Spending on subsidies by the Commonwealth and state and territory governments remained at record levels, driven primarily by JobKeeper and the Boosting Cash Flow for Employers policies, as well as smaller targeted industry subsidies and state and territory-based cash payments to businesses.

Spending on current monetary transfers to eligible households by the Commonwealth government also remained at record levels, driven by the second round of Economic Support Payments and the temporary JobSeeker Coronavirus Supplements.

Healthcare spending continued to drive the strength in general government final consumption expenditure, reflecting ongoing COVID-19 health response expenditure on frontline staff and personal protective equipment (PPE). Expenditure on Medicare and pharmaceutical benefits also increased in the September quarter as COVID-19 testing continued and households returned to their health care providers as lockdowns eased in many states and territories.

Table 1 presents a summary of the ABS classification of the key COVID-19 policy interventions in place during September quarter (footnote 3).

Table 1: Classification of COVID-19 policies across Commonwealth and State and Territory levels of government
Types of COVID-19 policiesExamples of policiesClassification in GFS and NA (footnote 4)
Increased healthcare and frontline services spending
Additional hospital fundingCommonwealth and state: (footnote 5) Co-funding to cover additional hospital costsGFS: Current grants

NA: Income accounts - Current transfers
Additional spending on public sector workforceCommonwealth: Deploying both defence and non-defence staff for COVID-19 response activities

State: Deploying both clinical and non-clinical staff for COVID-19 health response in public hospitals; Deploying police and other staff to manage quarantine, lockdowns and contact tracing; Vocational education expansion to support economic recovery
GFS: Employee expenses

NA: GDP (E) - Government final consumption expenditure, GDP (I) - Compensation of employees
Additional spending on healthcare consumablesCommonwealth: Expenditure on PPE for the National Medical Stockpile; Membership of the international COVAX facility

State: PPE expenditure for state-based medical stockpiles
GFS: Accounts receivable (prepayments), Use of goods & services, Change in inventories

NA: GDP (E) - Government final consumption expenditure, Change in inventories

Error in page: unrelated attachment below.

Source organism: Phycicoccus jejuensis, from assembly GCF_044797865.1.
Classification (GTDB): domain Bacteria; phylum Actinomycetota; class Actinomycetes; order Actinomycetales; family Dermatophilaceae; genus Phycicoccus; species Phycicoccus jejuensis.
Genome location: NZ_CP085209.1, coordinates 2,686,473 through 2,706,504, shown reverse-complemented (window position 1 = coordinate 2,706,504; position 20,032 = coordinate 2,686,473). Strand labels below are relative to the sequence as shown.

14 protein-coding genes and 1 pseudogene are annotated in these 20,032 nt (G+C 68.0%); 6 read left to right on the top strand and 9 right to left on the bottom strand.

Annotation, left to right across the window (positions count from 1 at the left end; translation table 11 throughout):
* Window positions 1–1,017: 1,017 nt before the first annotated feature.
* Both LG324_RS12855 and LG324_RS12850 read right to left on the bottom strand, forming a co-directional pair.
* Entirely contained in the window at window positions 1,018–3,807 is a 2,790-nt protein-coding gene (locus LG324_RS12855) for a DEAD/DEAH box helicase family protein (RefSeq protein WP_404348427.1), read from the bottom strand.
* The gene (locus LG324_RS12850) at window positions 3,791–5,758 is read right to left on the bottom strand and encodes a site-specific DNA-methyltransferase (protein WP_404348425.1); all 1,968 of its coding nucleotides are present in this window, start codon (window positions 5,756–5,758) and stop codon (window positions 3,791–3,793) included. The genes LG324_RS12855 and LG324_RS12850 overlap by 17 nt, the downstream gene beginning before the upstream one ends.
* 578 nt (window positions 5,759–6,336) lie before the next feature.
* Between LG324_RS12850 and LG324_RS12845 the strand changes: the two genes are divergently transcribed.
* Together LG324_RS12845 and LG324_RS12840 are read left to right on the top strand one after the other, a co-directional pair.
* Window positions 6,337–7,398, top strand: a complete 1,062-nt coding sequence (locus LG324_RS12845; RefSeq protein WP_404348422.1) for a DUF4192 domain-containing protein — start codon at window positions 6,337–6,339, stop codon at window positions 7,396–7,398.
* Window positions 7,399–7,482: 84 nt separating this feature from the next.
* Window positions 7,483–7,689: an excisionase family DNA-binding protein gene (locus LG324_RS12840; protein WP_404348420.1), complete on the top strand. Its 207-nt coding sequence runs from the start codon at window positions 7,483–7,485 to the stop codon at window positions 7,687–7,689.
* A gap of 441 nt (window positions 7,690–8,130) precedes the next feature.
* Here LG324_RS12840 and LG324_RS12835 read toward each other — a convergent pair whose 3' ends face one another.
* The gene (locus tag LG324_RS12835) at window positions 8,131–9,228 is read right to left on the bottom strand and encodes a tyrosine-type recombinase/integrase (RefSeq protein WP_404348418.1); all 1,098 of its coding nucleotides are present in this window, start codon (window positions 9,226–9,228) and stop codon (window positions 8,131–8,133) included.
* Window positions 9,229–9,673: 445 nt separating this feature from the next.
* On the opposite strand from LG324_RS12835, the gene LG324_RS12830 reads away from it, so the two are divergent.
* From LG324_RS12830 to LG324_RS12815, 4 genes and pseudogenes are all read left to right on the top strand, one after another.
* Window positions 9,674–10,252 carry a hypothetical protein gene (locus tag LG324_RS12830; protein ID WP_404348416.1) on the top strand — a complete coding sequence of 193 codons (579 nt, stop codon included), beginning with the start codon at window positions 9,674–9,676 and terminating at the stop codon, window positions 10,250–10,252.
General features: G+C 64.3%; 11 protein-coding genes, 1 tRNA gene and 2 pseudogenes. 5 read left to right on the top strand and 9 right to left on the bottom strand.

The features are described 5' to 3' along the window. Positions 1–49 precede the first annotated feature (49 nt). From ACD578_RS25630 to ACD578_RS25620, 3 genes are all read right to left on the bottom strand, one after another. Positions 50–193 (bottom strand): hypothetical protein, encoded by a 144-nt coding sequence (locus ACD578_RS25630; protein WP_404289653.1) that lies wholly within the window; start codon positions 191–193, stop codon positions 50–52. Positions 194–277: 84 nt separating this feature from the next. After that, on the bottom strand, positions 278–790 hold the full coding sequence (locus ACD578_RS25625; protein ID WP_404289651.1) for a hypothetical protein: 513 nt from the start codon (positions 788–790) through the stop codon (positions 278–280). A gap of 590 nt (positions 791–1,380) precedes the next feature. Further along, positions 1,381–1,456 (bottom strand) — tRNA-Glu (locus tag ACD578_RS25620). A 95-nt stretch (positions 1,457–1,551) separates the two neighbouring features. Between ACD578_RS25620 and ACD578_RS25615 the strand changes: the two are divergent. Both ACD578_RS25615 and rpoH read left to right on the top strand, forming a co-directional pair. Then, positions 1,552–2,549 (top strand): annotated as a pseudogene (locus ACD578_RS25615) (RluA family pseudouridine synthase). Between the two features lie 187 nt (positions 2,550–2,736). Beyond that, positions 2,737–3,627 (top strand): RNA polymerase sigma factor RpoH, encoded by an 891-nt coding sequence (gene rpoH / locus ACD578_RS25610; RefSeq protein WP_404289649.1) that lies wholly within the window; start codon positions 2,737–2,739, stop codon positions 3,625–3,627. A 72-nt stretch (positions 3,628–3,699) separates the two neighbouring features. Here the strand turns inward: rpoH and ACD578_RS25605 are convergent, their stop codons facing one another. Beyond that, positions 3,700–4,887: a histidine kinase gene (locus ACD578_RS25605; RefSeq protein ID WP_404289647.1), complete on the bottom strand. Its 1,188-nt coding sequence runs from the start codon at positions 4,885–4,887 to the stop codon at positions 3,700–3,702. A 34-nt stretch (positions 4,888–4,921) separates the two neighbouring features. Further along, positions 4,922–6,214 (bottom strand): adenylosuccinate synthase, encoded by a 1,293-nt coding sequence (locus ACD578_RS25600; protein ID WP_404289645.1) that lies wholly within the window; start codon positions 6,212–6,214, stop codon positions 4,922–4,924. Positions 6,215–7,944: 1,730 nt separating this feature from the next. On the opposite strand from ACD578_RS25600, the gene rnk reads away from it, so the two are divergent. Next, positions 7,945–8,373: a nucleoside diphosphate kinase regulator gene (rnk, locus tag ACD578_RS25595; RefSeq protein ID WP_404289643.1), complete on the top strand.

Additional spending on private hospital services, staff training, contractors and communicationCommonwealth and state: Private hospital COVID-19 partnership agreements; Cleaning of publicly owned assets; COVID-19 communication campaigns; COVID-19 hotlinesGFS: Use of goods & services

NA: GDP (E) - Government final consumption expenditure
New and accelerated infrastructure investmentState: Fast-tracked purchases of ambulances and medical equipment; Infrastructure investment as economic stimulus (including Commonwealth co-funding)GFS: Acquisition of new non-financial assets

NA: GPD (E) - Public gross fixed capital formation
Provision of assistance to households
Cash payments to householdsCommonwealth: Economic Support Payments; JobSeeker Coronavirus Supplement; Fair Entitlements Guarantee; Reducing deeming rates for retirees

State: Other state-based hardship payments to households
GFS: Current monetary transfers to households

NA: Income accounts - Social assistance benefits
Additional healthcare services to households outside of hospitalsCommonwealth: Expanded telehealth services for Medicare; Home Medicines Services for PBS; Provision of free COVID-19 pathology testsGFS: Social benefits to households in goods and services

NA: GDP (E) - Government final consumption expenditure
Other rebates and support for householdsCommonwealth: Early Childhood Education and Care Relief Package and Child Care Subsidy (footnote 6); Additional aged care supplements; Employment support services

State: Rebates to households for electricity bills; Other targeted concessions for households
GFS: Social benefits to households in goods and services

NA: GDP (E) - Government final consumption expenditure
Capital transfers to householdsCommonwealth: HomeBuilder grants for new dwellings and large renovations

State: First Home Owner Grants for new dwellings
GFS: Capital transfer expenses nec

NA: Capital account - Capital transfers, GPD (E) - Private gross fixed capital formation (Dwellings)
Access to superannuation savingsCommonwealth: Early release of superannuationGFS: No GFS classification is applicable

NA: Financial account and Balance sheet - Net equity in pension funds
Provision of assistance to corporations, unincorporated enterprises and non-profit institutions
Wage subsidiesCommonwealth: JobKeeper; Wage subsidies for apprentices; Aged care staff retention bonus; Child Care Transition Payment (footnote 6)GFS: Other subsidies on production

NA: GDP (I) - Other subsidies on production
Cash support payments to eligible producersCommonwealth: Boosting Cash Flow for Employers

State: Other state-based cash payments to businesses (e.g. Business Support Fund and Sole Trader Support Fund in Victoria); Electricity rebates for businesses
GFS: Other subsidies on production

NA: GDP (I) - Other subsidies on production
Targeted industry support for market producersCommonwealth: Australian Airline Financial Relief Package; Restart Investment to Sustain and Expand Fund; Temporary Interruption Fund; Zoos and Aquariums Support Package; Australian Screen Production Incentive

State: Payments to taxi operators; Support for professional sporting organisations and the racing industry; Licensed Hospitality Venue Fund and Outdoor Eating & Entertainment Package in Victoria
Classifications vary depending on policy details

GFS: Other subsidies on production, Subsidies on products

NA: GDP (I) - Total subsidies on production, GPD (P) - Subsidies on products
Targeted industry support for non-market producersCommonwealth: Medical Research Future Fund; Funding for charities that provide emergency and food relief; Mental health support services; Funding for aeromedical services